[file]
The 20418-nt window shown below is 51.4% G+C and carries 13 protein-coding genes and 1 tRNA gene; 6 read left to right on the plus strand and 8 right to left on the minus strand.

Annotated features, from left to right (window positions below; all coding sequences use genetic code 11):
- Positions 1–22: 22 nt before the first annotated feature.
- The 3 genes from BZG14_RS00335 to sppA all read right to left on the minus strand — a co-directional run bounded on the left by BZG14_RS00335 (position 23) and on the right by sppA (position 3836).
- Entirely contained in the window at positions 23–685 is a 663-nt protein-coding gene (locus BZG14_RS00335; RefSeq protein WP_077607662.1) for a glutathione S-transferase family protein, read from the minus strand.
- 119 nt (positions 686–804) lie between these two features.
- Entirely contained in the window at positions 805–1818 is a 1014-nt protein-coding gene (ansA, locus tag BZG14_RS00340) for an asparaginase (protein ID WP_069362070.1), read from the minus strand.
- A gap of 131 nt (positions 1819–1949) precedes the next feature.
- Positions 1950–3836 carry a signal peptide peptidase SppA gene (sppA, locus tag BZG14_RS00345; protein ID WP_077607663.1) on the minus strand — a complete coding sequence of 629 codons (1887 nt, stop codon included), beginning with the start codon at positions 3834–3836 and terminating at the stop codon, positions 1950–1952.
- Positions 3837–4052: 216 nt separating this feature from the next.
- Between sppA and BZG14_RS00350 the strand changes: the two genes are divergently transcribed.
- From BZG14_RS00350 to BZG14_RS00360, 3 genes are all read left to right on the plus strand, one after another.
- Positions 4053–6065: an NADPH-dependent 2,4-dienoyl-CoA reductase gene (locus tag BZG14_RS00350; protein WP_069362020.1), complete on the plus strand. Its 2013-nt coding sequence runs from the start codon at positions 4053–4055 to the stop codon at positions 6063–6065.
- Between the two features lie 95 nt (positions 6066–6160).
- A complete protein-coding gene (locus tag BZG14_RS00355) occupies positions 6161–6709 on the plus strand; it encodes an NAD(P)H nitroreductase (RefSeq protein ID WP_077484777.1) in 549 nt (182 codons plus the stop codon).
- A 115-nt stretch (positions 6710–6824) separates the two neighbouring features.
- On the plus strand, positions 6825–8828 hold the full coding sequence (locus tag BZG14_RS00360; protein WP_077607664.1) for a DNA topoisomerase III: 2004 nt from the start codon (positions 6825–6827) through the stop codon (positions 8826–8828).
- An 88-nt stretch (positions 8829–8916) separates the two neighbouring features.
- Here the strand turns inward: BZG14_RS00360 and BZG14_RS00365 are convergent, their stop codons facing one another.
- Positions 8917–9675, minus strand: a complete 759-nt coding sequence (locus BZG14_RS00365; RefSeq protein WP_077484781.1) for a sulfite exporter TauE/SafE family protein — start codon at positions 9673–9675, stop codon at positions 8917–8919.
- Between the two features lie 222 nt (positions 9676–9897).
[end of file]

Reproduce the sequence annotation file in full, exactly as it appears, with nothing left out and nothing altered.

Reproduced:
The 20418-nt window shown below is 51.4% G+C and carries 13 protein-coding genes and 1 tRNA gene; 6 read left to right on the plus strand and 8 right to left on the minus strand.

Annotated features, from left to right (window positions below; all coding sequences use genetic code 11):
- Positions 1–22: 22 nt before the first annotated feature.
- The 3 genes from BZG14_RS00335 to sppA all read right to left on the minus strand — a co-directional run bounded on the left by BZG14_RS00335 (position 23) and on the right by sppA (position 3836).
- Entirely contained in the window at positions 23–685 is a 663-nt protein-coding gene (locus BZG14_RS00335; RefSeq protein WP_077607662.1) for a glutathione S-transferase family protein, read from the minus strand.
- 119 nt (positions 686–804) lie between these two features.
- Entirely contained in the window at positions 805–1818 is a 1014-nt protein-coding gene (ansA, locus tag BZG14_RS00340) for an asparaginase (protein ID WP_069362070.1), read from the minus strand.
- A gap of 131 nt (positions 1819–1949) precedes the next feature.
- Positions 1950–3836 carry a signal peptide peptidase SppA gene (sppA, locus tag BZG14_RS00345; protein ID WP_077607663.1) on the minus strand — a complete coding sequence of 629 codons (1887 nt, stop codon included), beginning with the start codon at positions 3834–3836 and terminating at the stop codon, positions 1950–1952.
- Positions 3837–4052: 216 nt separating this feature from the next.
- Between sppA and BZG14_RS00350 the strand changes: the two genes are divergently transcribed.
- From BZG14_RS00350 to BZG14_RS00360, 3 genes are all read left to right on the plus strand, one after another.
- Positions 4053–6065: an NADPH-dependent 2,4-dienoyl-CoA reductase gene (locus tag BZG14_RS00350; protein WP_069362020.1), complete on the plus strand. Its 2013-nt coding sequence runs from the start codon at positions 4053–4055 to the stop codon at positions 6063–6065.
- Between the two features lie 95 nt (positions 6066–6160).
- A complete protein-coding gene (locus tag BZG14_RS00355) occupies positions 6161–6709 on the plus strand; it encodes an NAD(P)H nitroreductase (RefSeq protein ID WP_077484777.1) in 549 nt (182 codons plus the stop codon).
- A 115-nt stretch (positions 6710–6824) separates the two neighbouring features.
- On the plus strand, positions 6825–8828 hold the full coding sequence (locus tag BZG14_RS00360; protein WP_077607664.1) for a DNA topoisomerase III: 2004 nt from the start codon (positions 6825–6827) through the stop codon (positions 8826–8828).
- An 88-nt stretch (positions 8829–8916) separates the two neighbouring features.
- Here the strand turns inward: BZG14_RS00360 and BZG14_RS00365 are convergent, their stop codons facing one another.
- Positions 8917–9675, minus strand: a complete 759-nt coding sequence (locus BZG14_RS00365; RefSeq protein WP_077484781.1) for a sulfite exporter TauE/SafE family protein — start codon at positions 9673–9675, stop codon at positions 8917–8919.
- Between the two features lie 222 nt (positions 9676–9897).